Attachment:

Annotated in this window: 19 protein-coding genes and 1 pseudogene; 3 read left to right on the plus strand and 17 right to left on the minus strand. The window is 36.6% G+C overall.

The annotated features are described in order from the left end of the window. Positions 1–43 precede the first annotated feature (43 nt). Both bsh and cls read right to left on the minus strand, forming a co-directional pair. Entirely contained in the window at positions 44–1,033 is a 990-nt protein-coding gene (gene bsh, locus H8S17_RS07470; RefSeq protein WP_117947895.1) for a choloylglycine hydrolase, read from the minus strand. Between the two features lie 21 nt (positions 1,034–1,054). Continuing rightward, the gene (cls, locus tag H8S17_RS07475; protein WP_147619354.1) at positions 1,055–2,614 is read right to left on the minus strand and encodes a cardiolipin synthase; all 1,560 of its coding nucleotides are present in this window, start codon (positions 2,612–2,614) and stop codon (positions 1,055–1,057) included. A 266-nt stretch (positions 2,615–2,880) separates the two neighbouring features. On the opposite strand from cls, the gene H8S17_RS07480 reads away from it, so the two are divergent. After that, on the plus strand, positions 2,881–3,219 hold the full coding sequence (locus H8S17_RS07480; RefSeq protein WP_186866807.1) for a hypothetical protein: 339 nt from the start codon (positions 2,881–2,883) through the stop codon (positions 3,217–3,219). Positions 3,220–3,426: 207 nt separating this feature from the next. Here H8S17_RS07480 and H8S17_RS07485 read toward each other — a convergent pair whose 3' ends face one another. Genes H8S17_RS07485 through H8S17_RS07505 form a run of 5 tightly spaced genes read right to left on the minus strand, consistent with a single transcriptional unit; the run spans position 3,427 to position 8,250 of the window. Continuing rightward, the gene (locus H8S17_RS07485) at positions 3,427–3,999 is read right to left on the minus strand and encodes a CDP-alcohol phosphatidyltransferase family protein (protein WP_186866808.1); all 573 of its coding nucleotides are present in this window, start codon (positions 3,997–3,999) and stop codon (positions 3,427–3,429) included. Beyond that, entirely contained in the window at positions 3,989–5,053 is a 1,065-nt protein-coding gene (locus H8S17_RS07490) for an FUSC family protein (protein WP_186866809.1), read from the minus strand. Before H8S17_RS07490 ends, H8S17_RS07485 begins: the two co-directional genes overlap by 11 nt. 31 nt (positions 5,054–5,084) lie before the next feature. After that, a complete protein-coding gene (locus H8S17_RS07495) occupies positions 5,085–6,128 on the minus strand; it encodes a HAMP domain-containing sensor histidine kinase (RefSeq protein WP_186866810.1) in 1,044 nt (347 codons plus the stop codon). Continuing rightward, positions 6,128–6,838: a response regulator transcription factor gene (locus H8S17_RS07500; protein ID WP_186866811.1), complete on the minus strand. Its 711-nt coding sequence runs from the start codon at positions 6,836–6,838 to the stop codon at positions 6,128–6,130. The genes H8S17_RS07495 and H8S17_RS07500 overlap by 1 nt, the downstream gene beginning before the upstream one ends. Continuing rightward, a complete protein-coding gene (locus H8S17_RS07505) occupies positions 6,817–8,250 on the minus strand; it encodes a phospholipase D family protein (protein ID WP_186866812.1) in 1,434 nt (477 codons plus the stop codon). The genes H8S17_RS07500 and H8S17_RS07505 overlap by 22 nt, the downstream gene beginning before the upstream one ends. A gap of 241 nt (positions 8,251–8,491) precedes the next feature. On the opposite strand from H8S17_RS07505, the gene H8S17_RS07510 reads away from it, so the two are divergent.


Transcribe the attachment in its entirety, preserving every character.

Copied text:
Annotated in this window: 19 protein-coding genes and 1 pseudogene; 3 read left to right on the plus strand and 17 right to left on the minus strand. The window is 36.6% G+C overall.

The annotated features are described in order from the left end of the window. Positions 1–43 precede the first annotated feature (43 nt). Both bsh and cls read right to left on the minus strand, forming a co-directional pair. Entirely contained in the window at positions 44–1,033 is a 990-nt protein-coding gene (gene bsh, locus H8S17_RS07470; RefSeq protein WP_117947895.1) for a choloylglycine hydrolase, read from the minus strand. Between the two features lie 21 nt (positions 1,034–1,054). Continuing rightward, the gene (cls, locus tag H8S17_RS07475; protein WP_147619354.1) at positions 1,055–2,614 is read right to left on the minus strand and encodes a cardiolipin synthase; all 1,560 of its coding nucleotides are present in this window, start codon (positions 2,612–2,614) and stop codon (positions 1,055–1,057) included. A 266-nt stretch (positions 2,615–2,880) separates the two neighbouring features. On the opposite strand from cls, the gene H8S17_RS07480 reads away from it, so the two are divergent. After that, on the plus strand, positions 2,881–3,219 hold the full coding sequence (locus H8S17_RS07480; RefSeq protein WP_186866807.1) for a hypothetical protein: 339 nt from the start codon (positions 2,881–2,883) through the stop codon (positions 3,217–3,219). Positions 3,220–3,426: 207 nt separating this feature from the next. Here H8S17_RS07480 and H8S17_RS07485 read toward each other — a convergent pair whose 3' ends face one another. Genes H8S17_RS07485 through H8S17_RS07505 form a run of 5 tightly spaced genes read right to left on the minus strand, consistent with a single transcriptional unit; the run spans position 3,427 to position 8,250 of the window. Continuing rightward, the gene (locus H8S17_RS07485) at positions 3,427–3,999 is read right to left on the minus strand and encodes a CDP-alcohol phosphatidyltransferase family protein (protein WP_186866808.1); all 573 of its coding nucleotides are present in this window, start codon (positions 3,997–3,999) and stop codon (positions 3,427–3,429) included. Beyond that, entirely contained in the window at positions 3,989–5,053 is a 1,065-nt protein-coding gene (locus H8S17_RS07490) for an FUSC family protein (protein WP_186866809.1), read from the minus strand. Before H8S17_RS07490 ends, H8S17_RS07485 begins: the two co-directional genes overlap by 11 nt. 31 nt (positions 5,054–5,084) lie before the next feature. After that, a complete protein-coding gene (locus H8S17_RS07495) occupies positions 5,085–6,128 on the minus strand; it encodes a HAMP domain-containing sensor histidine kinase (RefSeq protein WP_186866810.1) in 1,044 nt (347 codons plus the stop codon). Continuing rightward, positions 6,128–6,838: a response regulator transcription factor gene (locus H8S17_RS07500; protein ID WP_186866811.1), complete on the minus strand. Its 711-nt coding sequence runs from the start codon at positions 6,836–6,838 to the stop codon at positions 6,128–6,130. The genes H8S17_RS07495 and H8S17_RS07500 overlap by 1 nt, the downstream gene beginning before the upstream one ends. Continuing rightward, a complete protein-coding gene (locus H8S17_RS07505) occupies positions 6,817–8,250 on the minus strand; it encodes a phospholipase D family protein (protein ID WP_186866812.1) in 1,434 nt (477 codons plus the stop codon). The genes H8S17_RS07500 and H8S17_RS07505 overlap by 22 nt, the downstream gene beginning before the upstream one ends. A gap of 241 nt (positions 8,251–8,491) precedes the next feature. On the opposite strand from H8S17_RS07505, the gene H8S17_RS07510 reads away from it, so the two are divergent.